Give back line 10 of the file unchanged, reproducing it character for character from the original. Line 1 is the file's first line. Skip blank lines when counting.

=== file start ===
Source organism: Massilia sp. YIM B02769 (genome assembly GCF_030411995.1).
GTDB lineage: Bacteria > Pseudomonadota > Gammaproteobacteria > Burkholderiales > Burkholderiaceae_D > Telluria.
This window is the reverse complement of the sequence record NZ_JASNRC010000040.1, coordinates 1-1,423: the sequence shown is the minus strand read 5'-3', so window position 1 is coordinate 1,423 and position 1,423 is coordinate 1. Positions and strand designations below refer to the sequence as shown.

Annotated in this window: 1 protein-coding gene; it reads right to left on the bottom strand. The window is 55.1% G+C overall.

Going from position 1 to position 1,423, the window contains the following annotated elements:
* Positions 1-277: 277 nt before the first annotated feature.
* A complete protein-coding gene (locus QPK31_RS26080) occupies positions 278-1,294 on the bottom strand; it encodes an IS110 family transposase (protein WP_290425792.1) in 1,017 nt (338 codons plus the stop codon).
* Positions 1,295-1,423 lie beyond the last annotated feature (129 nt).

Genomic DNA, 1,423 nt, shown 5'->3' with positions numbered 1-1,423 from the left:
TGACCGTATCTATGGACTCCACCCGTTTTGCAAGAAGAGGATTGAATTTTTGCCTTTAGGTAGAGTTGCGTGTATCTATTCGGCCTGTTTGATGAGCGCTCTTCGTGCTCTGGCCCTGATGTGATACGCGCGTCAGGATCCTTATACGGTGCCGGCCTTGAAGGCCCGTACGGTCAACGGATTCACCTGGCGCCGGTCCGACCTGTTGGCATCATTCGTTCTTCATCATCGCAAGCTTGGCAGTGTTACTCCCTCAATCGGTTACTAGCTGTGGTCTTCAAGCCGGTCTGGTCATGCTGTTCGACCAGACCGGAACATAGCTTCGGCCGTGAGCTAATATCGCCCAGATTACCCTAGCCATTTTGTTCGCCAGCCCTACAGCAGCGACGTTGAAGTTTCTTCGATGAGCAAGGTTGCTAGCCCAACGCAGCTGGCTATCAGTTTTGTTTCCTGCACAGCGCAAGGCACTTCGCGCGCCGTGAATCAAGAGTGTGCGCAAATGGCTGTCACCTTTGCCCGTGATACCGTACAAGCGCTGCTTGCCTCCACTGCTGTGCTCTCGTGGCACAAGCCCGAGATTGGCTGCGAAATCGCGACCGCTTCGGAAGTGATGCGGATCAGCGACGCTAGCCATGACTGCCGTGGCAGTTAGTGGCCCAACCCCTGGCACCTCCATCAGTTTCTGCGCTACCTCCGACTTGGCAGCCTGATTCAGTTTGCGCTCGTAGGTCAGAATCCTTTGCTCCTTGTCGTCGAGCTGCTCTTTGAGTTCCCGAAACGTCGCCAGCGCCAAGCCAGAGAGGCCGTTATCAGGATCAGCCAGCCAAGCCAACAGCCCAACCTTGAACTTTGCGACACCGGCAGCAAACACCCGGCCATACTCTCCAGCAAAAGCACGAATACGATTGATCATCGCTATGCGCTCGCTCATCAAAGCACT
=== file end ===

TGACCGTATCTATGGACTCCACCCGTTTTGCAAGAAGAGGATTGAATTTTTGCCTTTAGGTAGAGTTGCGTGTATCTATTCGGCCTGTTTGATGAGCGCTCTTCGTGCTCTGGCCCTGATGTGATACGCGCGTCAGGATCCTTATACGGTGCCGGCCTTGAAGGCCCGTACGGTCAACGGATTCACCTGGCGCCGGTCCGACCTGTTGGCATCATTCGTTCTTCATCATCGCAAGCTTGGCAGTGTTACTCCCTCAATCGGTTACTAGCTGTGGTCTTCAAGCCGGTCTGGTCATGCTGTTCGACCAGACCGGAACATAGCTTCGGCCGTGAGCTAATATCGCCCAGATTACCCTAGCCATTTTGTTCGCCAGCCCTACAGCAGCGACGTTGAAGTTTCTTCGATGAGCAAGGTTGCTAGCCCAACGCAGCTGGCTATCAGTTTTGTTTCCTGCACAGCGCAAGGCACTTCGCGCGCCGTGAATCAAGAGTGTGCGCAAATGGCTGTCACCTTTGCCCGTGATACCGTACAAGCGCTGCTTGCCTCCACTGCTGTGCTCTCGTGGCACAAGCCCGAGATTGGCTGCGAAATCGCGACCGCTTCGGAAGTGATGCGGATCAGCGACGCTAGCCATGACTGCCGTGGCAGTTAGTGGCCCAACCCCTGGCACCTCCATCAGTTTCTGCGCTACCTCCGACTTGGCAGCCTGATTCAGTTTGCGCTCGTAGGTCAGAATCCTTTGCTCCTTGTCGTCGAGCTGCTCTTTGAGTTCCCGAAACGTCGCCAGCGCCAAGCCAGAGAGGCCGTTATCAGGATCAGCCAGCCAAGCCAACAGCCCAACCTTGAACTTTGCGACACCGGCAGCAAACACCCGGCCATACTCTCCAGCAAAAGCACGAATACGATTGATCATCGCTATGCGCTCGCTCATCAAAGCACT